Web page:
Once the clever doctors have identified the problem in the pipe they call in the plumbers to fix it. These consultant surgeons used to be larger-than-life characters like Sir Lancelot Spratt of 'Doctor in the House' who would boom, "Key hole surgery boy! We shall open her from here to here" with an expansive sweep of the arm as the patient fainted.

Nowadays surgeons are thoughtful chaps who just use 2 or 3 tiny holes to poke their robotically controlled instruments inside. The ultimate goal is to avoid scars altogether since only natural orifices will be used. Tonsillectomy via the vagina is their target.

All my tasteless medical student jokes about plastic surgeons seem to be coming true!

Thursday, 7 October 2010

A medical disaster

One of the problems with being a retired doctor is that ageing friends still ask for your advice about medical matters, but Medicine changes so rapidly that it's hard to keep up, even when you're working at it full time. It can make you appear stupid if for example you're a dermatologist who has never used laser therapy, or you're a general surgeon who knows little about 'key-hole surgery'.

So it is a real joy when younger colleagues lay on a day's lectures on 'Recent Advances' for the Retired Consultant's Club, as they did at my local teaching hospital recently.

How things change when you've not been back for a while! We knew where all the car parks should be of course, but they'd somehow moved them all, and even worse filled them all, so that one drove round for 45 minutes or so looking for a space. We eventually parked somewhere in South Gloucestershire and then used a map to trek back to the hospital.

We remembered where all the different departments had been located but many of them are now building sites. The splendid new laboratories which were eventually built at a cost of several million pounds about 10 years ago have for some reason already been pulled down and something else is being built in their place. Offices for target administrators I expect.

But the consultants who gave the lectures were fantastic. Modern technology is scary though! And that's just the Power-point presentations.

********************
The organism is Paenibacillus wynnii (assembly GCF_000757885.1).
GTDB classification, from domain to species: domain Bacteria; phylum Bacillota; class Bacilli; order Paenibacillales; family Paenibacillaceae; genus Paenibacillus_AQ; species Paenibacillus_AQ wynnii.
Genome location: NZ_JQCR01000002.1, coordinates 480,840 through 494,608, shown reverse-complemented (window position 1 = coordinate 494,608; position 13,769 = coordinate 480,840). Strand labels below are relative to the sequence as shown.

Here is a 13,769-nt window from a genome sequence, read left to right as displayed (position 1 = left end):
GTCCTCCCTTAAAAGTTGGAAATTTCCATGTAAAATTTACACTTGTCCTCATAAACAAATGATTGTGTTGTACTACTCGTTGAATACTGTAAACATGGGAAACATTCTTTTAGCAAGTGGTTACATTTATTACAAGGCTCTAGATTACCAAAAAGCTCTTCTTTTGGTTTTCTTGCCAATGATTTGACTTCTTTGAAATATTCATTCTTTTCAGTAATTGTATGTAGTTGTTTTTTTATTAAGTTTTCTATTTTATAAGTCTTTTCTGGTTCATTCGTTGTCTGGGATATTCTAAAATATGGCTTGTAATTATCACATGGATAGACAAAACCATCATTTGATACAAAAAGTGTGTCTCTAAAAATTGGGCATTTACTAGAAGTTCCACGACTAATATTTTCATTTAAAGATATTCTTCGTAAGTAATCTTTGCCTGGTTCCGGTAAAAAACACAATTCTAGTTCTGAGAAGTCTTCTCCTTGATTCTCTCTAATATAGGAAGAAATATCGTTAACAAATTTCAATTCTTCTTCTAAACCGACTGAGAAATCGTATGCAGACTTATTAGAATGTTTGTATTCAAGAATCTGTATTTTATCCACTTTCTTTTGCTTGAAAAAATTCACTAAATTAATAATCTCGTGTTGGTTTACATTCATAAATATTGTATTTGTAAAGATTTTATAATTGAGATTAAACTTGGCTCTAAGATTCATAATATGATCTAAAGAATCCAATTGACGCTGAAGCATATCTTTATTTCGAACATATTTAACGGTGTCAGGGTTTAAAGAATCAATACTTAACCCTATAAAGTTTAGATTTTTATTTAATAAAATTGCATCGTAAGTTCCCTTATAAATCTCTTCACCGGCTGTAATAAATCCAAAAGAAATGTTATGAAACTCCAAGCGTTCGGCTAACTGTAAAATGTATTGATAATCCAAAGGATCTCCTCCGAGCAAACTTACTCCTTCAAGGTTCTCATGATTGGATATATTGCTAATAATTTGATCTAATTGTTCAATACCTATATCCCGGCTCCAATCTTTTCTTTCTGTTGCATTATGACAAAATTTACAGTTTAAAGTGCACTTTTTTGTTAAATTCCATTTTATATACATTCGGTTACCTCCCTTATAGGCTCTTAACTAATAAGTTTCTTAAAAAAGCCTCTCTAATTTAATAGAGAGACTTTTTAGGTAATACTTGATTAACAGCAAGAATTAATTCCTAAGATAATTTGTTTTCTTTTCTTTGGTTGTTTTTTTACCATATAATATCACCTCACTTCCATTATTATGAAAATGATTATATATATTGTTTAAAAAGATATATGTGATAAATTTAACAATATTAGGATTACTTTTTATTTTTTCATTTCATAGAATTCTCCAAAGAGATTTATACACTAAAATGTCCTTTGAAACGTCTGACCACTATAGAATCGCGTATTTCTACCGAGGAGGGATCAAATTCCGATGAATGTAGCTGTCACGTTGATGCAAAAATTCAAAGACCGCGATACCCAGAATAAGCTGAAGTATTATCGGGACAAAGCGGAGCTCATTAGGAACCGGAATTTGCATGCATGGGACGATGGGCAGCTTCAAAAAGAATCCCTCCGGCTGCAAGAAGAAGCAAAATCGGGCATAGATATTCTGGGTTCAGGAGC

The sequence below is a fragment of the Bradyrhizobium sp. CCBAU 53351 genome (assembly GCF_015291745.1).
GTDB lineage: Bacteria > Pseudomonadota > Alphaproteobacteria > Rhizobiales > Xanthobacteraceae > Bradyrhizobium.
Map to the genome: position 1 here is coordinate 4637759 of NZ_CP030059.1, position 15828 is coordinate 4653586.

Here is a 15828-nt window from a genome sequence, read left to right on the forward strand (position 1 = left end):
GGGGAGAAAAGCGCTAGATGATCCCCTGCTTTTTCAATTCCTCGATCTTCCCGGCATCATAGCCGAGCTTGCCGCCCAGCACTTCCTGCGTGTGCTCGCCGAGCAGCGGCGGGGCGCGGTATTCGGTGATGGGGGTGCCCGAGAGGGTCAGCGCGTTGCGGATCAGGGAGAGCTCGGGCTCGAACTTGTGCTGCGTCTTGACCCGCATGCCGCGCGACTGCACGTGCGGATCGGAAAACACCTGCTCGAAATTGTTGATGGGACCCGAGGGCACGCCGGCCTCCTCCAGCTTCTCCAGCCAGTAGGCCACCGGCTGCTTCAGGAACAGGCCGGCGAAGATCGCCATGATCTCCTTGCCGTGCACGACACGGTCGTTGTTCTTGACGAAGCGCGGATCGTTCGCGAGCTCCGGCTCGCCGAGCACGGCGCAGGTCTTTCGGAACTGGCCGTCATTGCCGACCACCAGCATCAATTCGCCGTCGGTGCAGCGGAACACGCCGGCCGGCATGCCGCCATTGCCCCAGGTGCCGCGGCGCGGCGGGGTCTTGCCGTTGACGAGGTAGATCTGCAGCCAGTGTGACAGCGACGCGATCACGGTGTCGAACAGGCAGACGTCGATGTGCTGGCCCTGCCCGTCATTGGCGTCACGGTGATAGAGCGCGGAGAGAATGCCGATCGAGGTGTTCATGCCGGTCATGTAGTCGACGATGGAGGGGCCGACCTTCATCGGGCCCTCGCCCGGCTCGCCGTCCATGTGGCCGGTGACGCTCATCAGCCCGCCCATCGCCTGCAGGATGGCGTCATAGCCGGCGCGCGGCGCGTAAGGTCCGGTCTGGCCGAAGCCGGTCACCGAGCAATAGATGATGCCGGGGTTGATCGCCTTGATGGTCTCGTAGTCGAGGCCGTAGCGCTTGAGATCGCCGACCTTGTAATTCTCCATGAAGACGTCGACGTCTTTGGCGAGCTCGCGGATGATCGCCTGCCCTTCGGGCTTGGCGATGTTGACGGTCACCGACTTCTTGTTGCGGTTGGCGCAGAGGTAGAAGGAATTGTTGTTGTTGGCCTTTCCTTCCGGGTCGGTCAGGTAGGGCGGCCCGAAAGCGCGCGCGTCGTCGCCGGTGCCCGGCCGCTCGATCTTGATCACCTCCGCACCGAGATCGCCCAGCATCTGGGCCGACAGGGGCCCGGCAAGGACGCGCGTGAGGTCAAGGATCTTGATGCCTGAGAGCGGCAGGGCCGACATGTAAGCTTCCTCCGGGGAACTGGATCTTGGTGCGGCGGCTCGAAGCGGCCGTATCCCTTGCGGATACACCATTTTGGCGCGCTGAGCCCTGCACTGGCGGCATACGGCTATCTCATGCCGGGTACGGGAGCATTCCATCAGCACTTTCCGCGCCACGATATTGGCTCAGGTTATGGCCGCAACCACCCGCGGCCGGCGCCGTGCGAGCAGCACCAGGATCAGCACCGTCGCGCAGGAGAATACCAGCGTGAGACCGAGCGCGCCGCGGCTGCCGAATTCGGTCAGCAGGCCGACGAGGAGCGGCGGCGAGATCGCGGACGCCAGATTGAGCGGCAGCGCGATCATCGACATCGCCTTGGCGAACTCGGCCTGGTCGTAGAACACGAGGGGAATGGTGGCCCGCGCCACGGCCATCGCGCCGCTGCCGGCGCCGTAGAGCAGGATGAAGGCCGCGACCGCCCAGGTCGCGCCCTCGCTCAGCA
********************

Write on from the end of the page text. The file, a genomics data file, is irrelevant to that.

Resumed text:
When I was a lad we had blackboards and some of our most eminent Professors seemed to have developed a technique where they turned their backs to the audience to face the blackboard, then drew complicated chalk diagrams on the board with their right hand, which they then immediately erased with their left hand, meanwhile muttering to themselves in a low monotone. No wonder so many of us 'signed in' and then quietly left the lecture-theatre as soon as the Prof's back was turned. Some lecturers were up to that trick however. They posted a porter at the door whose job was to keep the register of attendees, then at the appointed time he locked the door to deny access to late-comers, and to prevent those inside from leaving.

It's very different now. The various buttons and knobs which control the lights, dual projection slides, videos, computers etc. make the control panel of a Jumbo-jet look simple. This does cause its own problems however.

There was a time when there were only 7 wrong ways to put a slide in a projector (upside down, on its side, reversed etc) but there's much more scope for disaster now.

One of the speakers began in fine style, smiling pleasantly as he said he'd never previously had the pleasure of addressing such a dense audience. We chuckled dutifully, although it would have been funnier if it had been less true. He then confidently switched the equipment on and when nothing happened he fiddled about, panicked and finally had to ask the audience to help him. It took 3 people 15 minutes of trying different combinations of the 20 or so leads and 30-odd switches before they got it right.

Never mind, it wasn't as bad as my effort when I was an Assistant Lecturer in Medicine in Edinburgh. The main lecture theatre then was an amphitheatre with very steeply sloping sides and wooden benches, and in the very centre of the steep slope was the projector, which had two carbon rods. These would only work to spark an arc-light if they were adjusted to the correct distance apart, but fortunately I had previously been shown how to undertake this delicate task.

The visiting speaker was a very distinguished cardiac surgeon from USA, and I had been delegated to shepherd him to the lecture theatre and to be responsible for showing his slides. These were in a box and he pointed out to me that they were not numbered but obviously it was essential to keep them in the right order. Moreover they had to be put back in exactly the same order as he was going to give the same lecture at several other medical centres throughout Britain.